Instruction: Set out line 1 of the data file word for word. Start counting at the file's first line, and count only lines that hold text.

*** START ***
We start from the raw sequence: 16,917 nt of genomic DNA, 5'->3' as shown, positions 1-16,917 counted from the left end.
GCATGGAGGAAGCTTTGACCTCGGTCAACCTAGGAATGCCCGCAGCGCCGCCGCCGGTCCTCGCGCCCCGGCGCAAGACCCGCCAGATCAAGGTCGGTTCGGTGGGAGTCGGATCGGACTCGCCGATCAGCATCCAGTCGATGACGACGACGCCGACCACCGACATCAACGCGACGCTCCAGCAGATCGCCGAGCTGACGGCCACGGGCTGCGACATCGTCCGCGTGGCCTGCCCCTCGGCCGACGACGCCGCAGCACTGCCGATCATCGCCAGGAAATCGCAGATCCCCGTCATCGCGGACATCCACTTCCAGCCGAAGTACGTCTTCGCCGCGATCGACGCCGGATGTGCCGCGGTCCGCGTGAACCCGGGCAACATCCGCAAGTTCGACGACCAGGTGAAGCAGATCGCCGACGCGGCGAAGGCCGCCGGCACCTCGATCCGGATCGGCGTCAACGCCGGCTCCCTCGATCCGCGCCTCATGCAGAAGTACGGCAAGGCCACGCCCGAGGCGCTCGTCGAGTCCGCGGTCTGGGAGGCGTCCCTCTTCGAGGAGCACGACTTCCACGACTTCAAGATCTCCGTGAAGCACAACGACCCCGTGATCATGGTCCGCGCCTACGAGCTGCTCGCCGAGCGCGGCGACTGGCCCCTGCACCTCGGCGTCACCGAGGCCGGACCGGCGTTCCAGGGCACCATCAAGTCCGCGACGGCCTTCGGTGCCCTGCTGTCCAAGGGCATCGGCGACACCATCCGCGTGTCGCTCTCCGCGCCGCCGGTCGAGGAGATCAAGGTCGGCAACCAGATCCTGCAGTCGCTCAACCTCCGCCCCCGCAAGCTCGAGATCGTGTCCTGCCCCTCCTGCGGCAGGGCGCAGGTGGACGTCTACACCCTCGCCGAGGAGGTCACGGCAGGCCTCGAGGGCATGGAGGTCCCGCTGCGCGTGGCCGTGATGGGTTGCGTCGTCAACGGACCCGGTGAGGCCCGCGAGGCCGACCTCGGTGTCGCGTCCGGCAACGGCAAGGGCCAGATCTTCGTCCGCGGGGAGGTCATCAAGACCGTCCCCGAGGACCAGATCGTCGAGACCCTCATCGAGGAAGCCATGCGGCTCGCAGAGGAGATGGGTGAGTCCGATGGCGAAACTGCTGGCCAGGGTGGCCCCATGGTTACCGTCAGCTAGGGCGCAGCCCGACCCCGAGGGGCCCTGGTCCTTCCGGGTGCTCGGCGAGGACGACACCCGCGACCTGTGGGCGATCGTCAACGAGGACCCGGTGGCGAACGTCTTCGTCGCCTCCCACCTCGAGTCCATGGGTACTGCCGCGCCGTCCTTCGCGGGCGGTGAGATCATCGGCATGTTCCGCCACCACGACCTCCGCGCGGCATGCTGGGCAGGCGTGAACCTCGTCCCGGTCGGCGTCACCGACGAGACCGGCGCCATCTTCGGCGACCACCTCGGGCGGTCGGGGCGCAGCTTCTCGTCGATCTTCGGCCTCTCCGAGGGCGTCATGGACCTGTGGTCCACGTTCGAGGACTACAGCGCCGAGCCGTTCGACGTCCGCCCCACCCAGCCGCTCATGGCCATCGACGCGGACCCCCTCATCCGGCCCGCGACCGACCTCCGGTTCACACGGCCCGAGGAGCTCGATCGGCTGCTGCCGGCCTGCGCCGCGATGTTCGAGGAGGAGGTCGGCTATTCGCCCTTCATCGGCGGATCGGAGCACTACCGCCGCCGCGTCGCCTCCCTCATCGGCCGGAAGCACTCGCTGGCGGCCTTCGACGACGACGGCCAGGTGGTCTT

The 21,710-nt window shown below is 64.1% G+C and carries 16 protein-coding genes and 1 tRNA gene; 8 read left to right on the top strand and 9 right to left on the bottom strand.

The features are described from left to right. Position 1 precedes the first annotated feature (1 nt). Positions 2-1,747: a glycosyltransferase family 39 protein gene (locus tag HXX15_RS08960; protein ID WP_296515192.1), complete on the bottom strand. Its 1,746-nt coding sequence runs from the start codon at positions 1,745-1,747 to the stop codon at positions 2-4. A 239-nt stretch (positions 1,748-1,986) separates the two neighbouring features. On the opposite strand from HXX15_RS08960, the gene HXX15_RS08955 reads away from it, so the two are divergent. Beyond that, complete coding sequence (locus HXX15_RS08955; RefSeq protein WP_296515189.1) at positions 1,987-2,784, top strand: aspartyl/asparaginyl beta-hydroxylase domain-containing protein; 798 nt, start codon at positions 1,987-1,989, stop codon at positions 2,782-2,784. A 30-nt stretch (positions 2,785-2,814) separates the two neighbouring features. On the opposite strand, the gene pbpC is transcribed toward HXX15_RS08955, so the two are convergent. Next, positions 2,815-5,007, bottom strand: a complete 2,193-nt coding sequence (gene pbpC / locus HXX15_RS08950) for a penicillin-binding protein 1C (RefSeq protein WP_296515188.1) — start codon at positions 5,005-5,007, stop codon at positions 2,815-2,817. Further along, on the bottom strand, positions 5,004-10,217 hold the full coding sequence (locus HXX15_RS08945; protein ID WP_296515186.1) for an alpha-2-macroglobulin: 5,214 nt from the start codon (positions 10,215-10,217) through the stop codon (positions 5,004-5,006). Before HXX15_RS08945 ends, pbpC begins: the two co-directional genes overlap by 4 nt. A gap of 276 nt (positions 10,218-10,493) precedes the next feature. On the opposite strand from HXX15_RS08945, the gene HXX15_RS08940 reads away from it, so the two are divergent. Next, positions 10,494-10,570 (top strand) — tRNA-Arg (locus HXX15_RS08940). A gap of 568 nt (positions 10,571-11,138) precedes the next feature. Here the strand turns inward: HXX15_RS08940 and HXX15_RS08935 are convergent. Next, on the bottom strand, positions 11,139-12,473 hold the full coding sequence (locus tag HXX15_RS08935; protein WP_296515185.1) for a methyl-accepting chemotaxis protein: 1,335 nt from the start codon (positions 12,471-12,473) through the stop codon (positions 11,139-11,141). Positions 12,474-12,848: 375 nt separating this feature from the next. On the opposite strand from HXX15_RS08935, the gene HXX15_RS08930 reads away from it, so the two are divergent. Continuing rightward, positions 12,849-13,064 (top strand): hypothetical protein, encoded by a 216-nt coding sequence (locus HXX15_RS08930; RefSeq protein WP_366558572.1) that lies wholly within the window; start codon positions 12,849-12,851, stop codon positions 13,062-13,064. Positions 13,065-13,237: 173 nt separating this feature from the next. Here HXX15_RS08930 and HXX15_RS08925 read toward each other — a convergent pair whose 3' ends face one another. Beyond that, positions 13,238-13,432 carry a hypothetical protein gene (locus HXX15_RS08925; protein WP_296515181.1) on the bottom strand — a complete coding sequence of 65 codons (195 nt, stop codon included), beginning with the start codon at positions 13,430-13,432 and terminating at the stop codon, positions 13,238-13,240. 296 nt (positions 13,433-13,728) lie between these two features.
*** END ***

We start from the raw sequence: 16,917 nt of genomic DNA, 5'->3' as shown, positions 1-16,917 counted from the left end.